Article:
Culinary Road Trip: A Tour of the Capital Region’s Best Apple Orchards

There’s a particular deep, bright blue in the sky and a slight chill to the air that announces apple season has arrived.

New York state produces the most apples after Washington state, and it’s big business. But as we locals know, big business has never been so tasty or fun.

A visit to an orchard is an honest connection to our agrarian roots and a true family pleasure. This is not code for “the kiddies,” as all ages effortlessly find a way to enjoy themselves. It’s grandpa enjoying a taste of hard cider, mom checking out what’s in the store, grandma helping the children feed the animals, or dad watching them make cider doughnuts. There’s never a grumpy face going out into the orchard, whether by bus, on the back of a pickup truck or horse-drawn wagon.

Apple Orchards
Owner Nate Darrow and son Eric at the cidery at Saratoga Apple. (Susan Brink)

Fermented cider was the preferred beverage from Colonial times through Prohibition. The temperance movement declared hard cider an evil and made the chopping down of apple orchards a priority and a symbol of their movement. What Prohibition didn’t kill, the IRS did by instituting high taxes on the beverage. Sen. Chuck Schumer, D-N.Y., authored a bill creating a Farm Cideries license that took effect in 2014. The license holds a basket of privileges, including taxation at a rate comparable to beer and wine. New York-labeled cider must be made with 100 percent New York apples. If there are other ingredients used, 90 percent must be New York state-sourced. It takes one gallon of cider to make five bottles of apple wine, making it a value-added product for farmers. The weather has cooperated to make this a banner year for harvest. All orchards described here offer hard-cider tastings, sweet cider, cider doughnuts and pick your own. Some have their own cafes and offer music, bounce houses and other farm pleasures.

Hicks Orchard in the Washington County town of Granville is the oldest pick-your-own orchard in New York State, starting in 1905, with trees planted a decade earlier. It was also one of the first to market hard cider 10 years ago, under the name Slyboro Ciderhouse. It now offers a full line of still cider, sparkling cider and ice cider (fermented and made with frozen juice), with hard ciders made on premises.

Apple Orchards
Indian Ladder Farms in Altamont grows hops and malted barley for beer and apples for cider. (Susan Brink)

Goold Orchards in Castleton, Rensselaer County, has been in the same family since 1933. Goold started its farm winery, Brookview Station, with a pamphlet from the home brew store in 2004. By 2006 it had made 320 half bottles. In 2007, it Whistle Stop White, made from apples, was the Cornell Cup Grand Award winner at the Hudson Valley Wine & Grape Association, beating out 70 grape wines. Goold now makes a full variety of wines, not just from apples, but from pears, peaches and grapes. Their “Joe Daddy Hard Cider” is named for their packing house foreman who has worked there for over 35 years.

Goold does not add sugar. What makes its cider distinctive is their use of hops and of Windsor English Ale yeast, which keeps the fruit flavor and does not taste like beer. Remember, beer comes from cooked grain; cider does not.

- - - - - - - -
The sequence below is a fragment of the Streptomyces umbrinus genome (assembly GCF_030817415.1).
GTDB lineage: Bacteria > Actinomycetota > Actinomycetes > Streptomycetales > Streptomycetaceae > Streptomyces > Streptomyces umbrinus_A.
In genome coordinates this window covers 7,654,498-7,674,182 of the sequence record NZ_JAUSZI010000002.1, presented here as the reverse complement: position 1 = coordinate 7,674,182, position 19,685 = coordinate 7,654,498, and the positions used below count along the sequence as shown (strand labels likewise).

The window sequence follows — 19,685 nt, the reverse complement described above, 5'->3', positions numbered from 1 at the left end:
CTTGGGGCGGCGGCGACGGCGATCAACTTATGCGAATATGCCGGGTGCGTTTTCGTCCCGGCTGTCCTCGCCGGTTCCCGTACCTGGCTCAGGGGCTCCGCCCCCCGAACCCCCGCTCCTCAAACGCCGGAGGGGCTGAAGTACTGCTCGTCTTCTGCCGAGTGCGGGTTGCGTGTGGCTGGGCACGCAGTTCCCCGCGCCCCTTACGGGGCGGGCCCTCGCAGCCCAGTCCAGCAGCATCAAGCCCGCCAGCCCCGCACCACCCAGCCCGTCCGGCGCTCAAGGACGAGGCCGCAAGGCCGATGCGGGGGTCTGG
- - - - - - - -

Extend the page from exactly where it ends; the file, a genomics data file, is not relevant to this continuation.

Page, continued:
Indian Ladder Farms in Altamont is a fairy tale come to life in Albany County. All the buildings have beautiful fieldstone foundations under green, painted-wood structures, with the orchards laid out pleasantly around them. Across the road is a field of what looks to be Jack’s beanstalks, but is actually hops, grown vertically. Indian Ladder produces hard cider and beer, using those hops and malting barley grown on site.

Nine Pin Ciderworks cans move down the conveyor belt. (Susan Brink)

The tasting room offers beverages by the glass as well as growlers, and is separate from the café. There is a lovely herb garden as well as an outdoor room with a stage — their calendar is filled with events. The bakery and café are open every day, and the gift shop is comprehensive but fun.

Saratoga Apple in Schuylerville was bought 25 years ago by Christine Gaud and Nate Darrow. Their son, Eric, is now involved with the business, and he’s the seventh generation of Darrows to grow apples. They offer two fermented ciders. Scrumpy, a traditional, old-fashioned hard cider, is similar to what farmers have been making since the dawn of time. Made with just natural yeast and juice, it’s non-carbonated and quite dry. Saratoga Apple’s Original Hard Cider is slightly sweet, tart and dry, with light carbonation.

There’s a tasting room in back and a 12-tap system serves New York hard ciders and wine. It also carries meads and Ethiopian-style tej, a wine, in its coolers. Saratoga Apple has been very active in the local food movement, and now offers pop-up suppers catered by 9 Miles East Farm, no reservations necessary.

Nine Pin Ciderworks is in the downtown Warehouse District in Albany. It doesn’t have a farm you can visit, but it does have an 18-tap tasting room. They also give tours of their production facility, and buy apples from farms in the Capital Region and Hudson Valley. Nine Pins also maintains a full roster of events, from guest chefs to a Yappy Hour, featuring treats for your four-legged best friends.

Susan Brink enjoys a good apple, usually

Cortlands, Macouns or Macs. She often invites the muse to join her in the kitchen, where they make apple cake and play with words.

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